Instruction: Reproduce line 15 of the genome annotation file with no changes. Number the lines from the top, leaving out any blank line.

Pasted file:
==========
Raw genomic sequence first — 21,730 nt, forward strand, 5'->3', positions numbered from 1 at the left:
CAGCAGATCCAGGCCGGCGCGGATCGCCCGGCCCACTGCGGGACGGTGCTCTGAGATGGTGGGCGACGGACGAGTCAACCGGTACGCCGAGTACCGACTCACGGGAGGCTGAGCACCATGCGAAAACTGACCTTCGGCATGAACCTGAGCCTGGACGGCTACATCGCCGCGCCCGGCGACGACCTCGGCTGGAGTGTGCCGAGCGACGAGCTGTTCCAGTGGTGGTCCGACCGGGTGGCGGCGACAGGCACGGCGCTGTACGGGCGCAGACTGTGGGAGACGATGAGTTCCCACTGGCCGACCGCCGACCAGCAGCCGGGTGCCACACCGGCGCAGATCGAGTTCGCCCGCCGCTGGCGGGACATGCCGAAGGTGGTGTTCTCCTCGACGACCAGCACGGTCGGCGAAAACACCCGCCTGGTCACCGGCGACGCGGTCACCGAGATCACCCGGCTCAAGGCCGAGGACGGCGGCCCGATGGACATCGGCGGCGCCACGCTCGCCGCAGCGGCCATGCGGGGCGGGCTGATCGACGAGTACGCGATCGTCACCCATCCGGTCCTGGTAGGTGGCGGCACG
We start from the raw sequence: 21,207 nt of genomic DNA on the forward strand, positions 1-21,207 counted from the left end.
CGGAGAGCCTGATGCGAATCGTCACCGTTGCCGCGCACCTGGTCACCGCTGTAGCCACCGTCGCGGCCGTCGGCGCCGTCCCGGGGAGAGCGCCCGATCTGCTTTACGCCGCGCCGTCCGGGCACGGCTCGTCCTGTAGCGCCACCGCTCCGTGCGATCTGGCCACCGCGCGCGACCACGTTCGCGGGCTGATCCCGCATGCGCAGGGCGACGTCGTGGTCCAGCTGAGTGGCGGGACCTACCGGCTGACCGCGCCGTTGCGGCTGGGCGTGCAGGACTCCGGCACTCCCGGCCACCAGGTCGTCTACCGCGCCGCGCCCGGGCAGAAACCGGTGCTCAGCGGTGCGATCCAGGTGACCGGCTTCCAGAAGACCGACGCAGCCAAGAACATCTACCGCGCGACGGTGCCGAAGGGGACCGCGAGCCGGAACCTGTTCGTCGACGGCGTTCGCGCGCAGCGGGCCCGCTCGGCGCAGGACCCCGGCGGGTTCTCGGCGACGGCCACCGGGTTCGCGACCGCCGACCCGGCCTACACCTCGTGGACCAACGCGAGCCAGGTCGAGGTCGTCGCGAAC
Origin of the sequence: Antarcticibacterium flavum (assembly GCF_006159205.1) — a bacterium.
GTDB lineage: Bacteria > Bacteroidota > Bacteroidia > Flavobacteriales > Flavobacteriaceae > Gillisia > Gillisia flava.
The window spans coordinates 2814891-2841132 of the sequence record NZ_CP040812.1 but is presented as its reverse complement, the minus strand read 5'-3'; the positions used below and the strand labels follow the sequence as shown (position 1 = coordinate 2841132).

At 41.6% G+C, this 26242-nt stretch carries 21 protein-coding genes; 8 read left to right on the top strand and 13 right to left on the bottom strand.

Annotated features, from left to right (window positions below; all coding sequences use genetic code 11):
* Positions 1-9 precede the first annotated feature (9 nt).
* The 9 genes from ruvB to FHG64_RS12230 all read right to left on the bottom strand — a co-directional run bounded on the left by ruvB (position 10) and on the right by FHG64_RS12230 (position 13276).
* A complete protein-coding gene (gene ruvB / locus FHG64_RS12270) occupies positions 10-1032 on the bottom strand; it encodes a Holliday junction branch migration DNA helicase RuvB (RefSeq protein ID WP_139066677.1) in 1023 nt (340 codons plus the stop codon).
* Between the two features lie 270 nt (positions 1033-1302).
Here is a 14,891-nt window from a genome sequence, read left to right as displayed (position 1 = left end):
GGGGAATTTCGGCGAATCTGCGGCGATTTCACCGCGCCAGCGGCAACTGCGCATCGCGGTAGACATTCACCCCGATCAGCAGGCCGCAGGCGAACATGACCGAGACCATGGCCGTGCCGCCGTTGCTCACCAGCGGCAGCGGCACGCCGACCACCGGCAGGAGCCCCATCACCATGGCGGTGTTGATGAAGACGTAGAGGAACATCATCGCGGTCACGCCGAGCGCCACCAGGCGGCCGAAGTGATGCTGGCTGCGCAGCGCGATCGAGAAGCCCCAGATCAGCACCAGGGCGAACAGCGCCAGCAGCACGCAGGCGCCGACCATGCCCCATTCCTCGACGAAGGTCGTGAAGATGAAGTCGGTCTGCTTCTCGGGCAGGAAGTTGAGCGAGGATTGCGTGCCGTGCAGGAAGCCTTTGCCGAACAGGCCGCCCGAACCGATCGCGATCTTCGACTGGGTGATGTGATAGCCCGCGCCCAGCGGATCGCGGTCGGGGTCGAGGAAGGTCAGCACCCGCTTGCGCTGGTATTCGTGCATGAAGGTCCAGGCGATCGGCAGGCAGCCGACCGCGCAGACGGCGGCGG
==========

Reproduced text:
GGGGAATTTCGGCGAATCTGCGGCGATTTCACCGCGCCAGCGGCAACTGCGCATCGCGGTAGACATTCACCCCGATCAGCAGGCCGCAGGCGAACATGACCGAGACCATGGCCGTGCCGCCGTTGCTCACCAGCGGCAGCGGCACGCCGACCACCGGCAGGAGCCCCATCACCATGGCGGTGTTGATGAAGACGTAGAGGAACATCATCGCGGTCACGCCGAGCGCCACCAGGCGGCCGAAGTGATGCTGGCTGCGCAGCGCGATCGAGAAGCCCCAGATCAGCACCAGGGCGAACAGCGCCAGCAGCACGCAGGCGCCGACCATGCCCCATTCCTCGACGAAGGTCGTGAAGATGAAGTCGGTCTGCTTCTCGGGCAGGAAGTTGAGCGAGGATTGCGTGCCGTGCAGGAAGCCTTTGCCGAACAGGCCGCCCGAACCGATCGCGATCTTCGACTGGGTGATGTGATAGCCCGCGCCCAGCGGATCGCGGTCGGGGTCGAGGAAGGTCAGCACCCGCTTGCGCTGGTATTCGTGCATGAAGGTCCAGGCGATCGGCAGGCAGCCGACCGCGCAGACGGCGGCGG